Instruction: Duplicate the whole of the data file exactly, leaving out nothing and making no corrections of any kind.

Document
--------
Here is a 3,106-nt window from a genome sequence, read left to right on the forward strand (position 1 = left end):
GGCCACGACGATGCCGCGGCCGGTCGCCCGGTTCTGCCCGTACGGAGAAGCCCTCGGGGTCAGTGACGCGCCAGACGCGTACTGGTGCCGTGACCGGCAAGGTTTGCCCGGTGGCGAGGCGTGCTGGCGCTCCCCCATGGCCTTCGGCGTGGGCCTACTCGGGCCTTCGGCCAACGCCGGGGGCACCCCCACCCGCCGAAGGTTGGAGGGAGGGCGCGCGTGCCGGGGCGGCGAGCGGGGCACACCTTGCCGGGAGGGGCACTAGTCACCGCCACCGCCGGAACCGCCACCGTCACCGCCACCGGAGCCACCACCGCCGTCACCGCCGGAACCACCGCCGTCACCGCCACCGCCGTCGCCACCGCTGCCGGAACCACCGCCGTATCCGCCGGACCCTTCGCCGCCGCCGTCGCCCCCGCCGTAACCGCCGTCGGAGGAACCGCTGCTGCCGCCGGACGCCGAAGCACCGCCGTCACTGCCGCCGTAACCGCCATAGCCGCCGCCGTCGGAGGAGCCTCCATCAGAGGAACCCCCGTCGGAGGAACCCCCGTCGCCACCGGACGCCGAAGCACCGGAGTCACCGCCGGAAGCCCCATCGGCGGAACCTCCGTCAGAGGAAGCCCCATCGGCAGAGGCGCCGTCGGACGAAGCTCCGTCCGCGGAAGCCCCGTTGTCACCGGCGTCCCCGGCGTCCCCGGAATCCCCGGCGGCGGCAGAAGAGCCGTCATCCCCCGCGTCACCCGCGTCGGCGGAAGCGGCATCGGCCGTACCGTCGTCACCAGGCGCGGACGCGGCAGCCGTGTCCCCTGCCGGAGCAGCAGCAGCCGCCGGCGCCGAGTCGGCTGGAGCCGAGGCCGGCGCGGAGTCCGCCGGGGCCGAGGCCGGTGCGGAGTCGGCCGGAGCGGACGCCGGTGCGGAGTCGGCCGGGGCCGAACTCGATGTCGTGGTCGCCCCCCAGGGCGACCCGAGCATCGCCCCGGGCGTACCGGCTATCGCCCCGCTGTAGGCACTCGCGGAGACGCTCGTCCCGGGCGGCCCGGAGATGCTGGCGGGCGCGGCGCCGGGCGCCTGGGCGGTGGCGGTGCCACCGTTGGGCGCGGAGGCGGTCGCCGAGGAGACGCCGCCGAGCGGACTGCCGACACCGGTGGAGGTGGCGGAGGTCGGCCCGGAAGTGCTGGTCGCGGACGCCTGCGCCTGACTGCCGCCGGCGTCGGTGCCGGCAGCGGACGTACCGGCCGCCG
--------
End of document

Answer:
Here is a 3,106-nt window from a genome sequence, read left to right on the forward strand (position 1 = left end):
GGCCACGACGATGCCGCGGCCGGTCGCCCGGTTCTGCCCGTACGGAGAAGCCCTCGGGGTCAGTGACGCGCCAGACGCGTACTGGTGCCGTGACCGGCAAGGTTTGCCCGGTGGCGAGGCGTGCTGGCGCTCCCCCATGGCCTTCGGCGTGGGCCTACTCGGGCCTTCGGCCAACGCCGGGGGCACCCCCACCCGCCGAAGGTTGGAGGGAGGGCGCGCGTGCCGGGGCGGCGAGCGGGGCACACCTTGCCGGGAGGGGCACTAGTCACCGCCACCGCCGGAACCGCCACCGTCACCGCCACCGGAGCCACCACCGCCGTCACCGCCGGAACCACCGCCGTCACCGCCACCGCCGTCGCCACCGCTGCCGGAACCACCGCCGTATCCGCCGGACCCTTCGCCGCCGCCGTCGCCCCCGCCGTAACCGCCGTCGGAGGAACCGCTGCTGCCGCCGGACGCCGAAGCACCGCCGTCACTGCCGCCGTAACCGCCATAGCCGCCGCCGTCGGAGGAGCCTCCATCAGAGGAACCCCCGTCGGAGGAACCCCCGTCGCCACCGGACGCCGAAGCACCGGAGTCACCGCCGGAAGCCCCATCGGCGGAACCTCCGTCAGAGGAAGCCCCATCGGCAGAGGCGCCGTCGGACGAAGCTCCGTCCGCGGAAGCCCCGTTGTCACCGGCGTCCCCGGCGTCCCCGGAATCCCCGGCGGCGGCAGAAGAGCCGTCATCCCCCGCGTCACCCGCGTCGGCGGAAGCGGCATCGGCCGTACCGTCGTCACCAGGCGCGGACGCGGCAGCCGTGTCCCCTGCCGGAGCAGCAGCAGCCGCCGGCGCCGAGTCGGCTGGAGCCGAGGCCGGCGCGGAGTCCGCCGGGGCCGAGGCCGGTGCGGAGTCGGCCGGAGCGGACGCCGGTGCGGAGTCGGCCGGGGCCGAACTCGATGTCGTGGTCGCCCCCCAGGGCGACCCGAGCATCGCCCCGGGCGTACCGGCTATCGCCCCGCTGTAGGCACTCGCGGAGACGCTCGTCCCGGGCGGCCCGGAGATGCTGGCGGGCGCGGCGCCGGGCGCCTGGGCGGTGGCGGTGCCACCGTTGGGCGCGGAGGCGGTCGCCGAGGAGACGCCGCCGAGCGGACTGCCGACACCGGTGGAGGTGGCGGAGGTCGGCCCGGAAGTGCTGGTCGCGGACGCCTGCGCCTGACTGCCGCCGGCGTCGGTGCCGGCAGCGGACGTACCGGCCGCCG